Since 2016, much has changed for Autumn Peltier. As of 2019, she was named the new “water walker” or Chief Water Commissioner for the Anishinabek Nation, a role she took upon the passing of previous water commissioner, Josephine Mandamin, her aunt. When asked about her appointal, Anishinabek Nation Grand Council Chief Glen Hare said that it was a very easy choice to make as “Autumn has extensive nibi giikendaaswin (water knowledge). She has been bringing global attention to the water issues in our country for a few years now.” Additionally, Autumn has given many inspiring speeches. The first of which was in 2018 where she was invited to speak at the Global Landscapes Forum in New York City where she directly addressed the UN and other important decision makers. During this address, her passion for water protection was thoroughly conveyed with quotes such as “We can’t eat money or drink oil” being quoted globally. Peltier was invited to speak at the United Nation Secretary-General’s Climate Action Summit in New York in both 2018 and 2019. In 2019, Peltier shared the stage with a fellow youth activist I’m certain all of you know, Greta Thunberg. This speech in 2019 saw her gaining a large following, with her instagram growing from five thousand to over one hundred thousand after the event, allowing her voice to be heard across the globe and inspire thousands.
Recognition is not what Peltier strives for, but rather action, however she has received numerous awards over the years that have resulted in more people being aware of her efforts, and as such supporting them. Some of these awards include being at the top of the Maclean’s 20 to watch in 2020 list, as well as being named as the only woman in the BBC Top Women of 2019. Peltier was also nominated for the International Children’s Peace Prize in 2017, 2018, and 2019, also being named a “science defender” by the Union of Concerned Scientists in 2019. Most recently, Peltier was awarded the 2021 RevolutionHer Community Vision Youth Award for her work as the Chief Water Commissioner for the Anishinabek Nation.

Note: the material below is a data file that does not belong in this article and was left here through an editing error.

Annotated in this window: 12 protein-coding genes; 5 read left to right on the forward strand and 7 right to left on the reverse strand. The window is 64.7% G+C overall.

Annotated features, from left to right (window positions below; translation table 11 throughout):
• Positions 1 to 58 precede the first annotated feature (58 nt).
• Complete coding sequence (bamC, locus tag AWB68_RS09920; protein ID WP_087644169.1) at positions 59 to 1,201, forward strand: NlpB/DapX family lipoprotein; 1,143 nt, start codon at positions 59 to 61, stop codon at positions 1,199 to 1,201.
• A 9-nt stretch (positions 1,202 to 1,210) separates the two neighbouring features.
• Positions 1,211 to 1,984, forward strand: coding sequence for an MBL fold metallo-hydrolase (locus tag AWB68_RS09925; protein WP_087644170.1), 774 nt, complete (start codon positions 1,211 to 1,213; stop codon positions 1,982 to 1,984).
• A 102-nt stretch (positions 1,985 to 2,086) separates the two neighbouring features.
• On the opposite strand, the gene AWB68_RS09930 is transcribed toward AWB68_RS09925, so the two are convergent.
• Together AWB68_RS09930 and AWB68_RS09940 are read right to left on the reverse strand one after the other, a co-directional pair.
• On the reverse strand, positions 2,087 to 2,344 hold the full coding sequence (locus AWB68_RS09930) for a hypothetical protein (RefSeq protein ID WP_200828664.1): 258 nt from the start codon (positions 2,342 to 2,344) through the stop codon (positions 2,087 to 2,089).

Autumn Peltier is an inspiration to me not only because of how young she began her activism, but also due to her persistence and passion for water protection over the years. While many become jaded in the face of environmental concerns and often lose motivation, Peltier has continued to advocate bravely, never afraid to stand up for what she believes in. As touched on in the 2021 Macleans interview, the COVID pandemic has shown that in emergencies, funds and resources are able to be mobilised readily – a frustrating fact for Peltier as these same funds can clearly be allocated to the current drinking water emergencies being faced on reserves.
We hope that by learning more about Peltier and her advocacy you too feel this frustration about the inaction of the government, and that you turn this frustration into action and advocacy. This Earth Day, call in sick to work and make your voices heard about water rights, and of course, all environmental rights. Stay tuned for next week’s continuation of this series, highlighting another, lesser known environmental activist deserving of our recognition.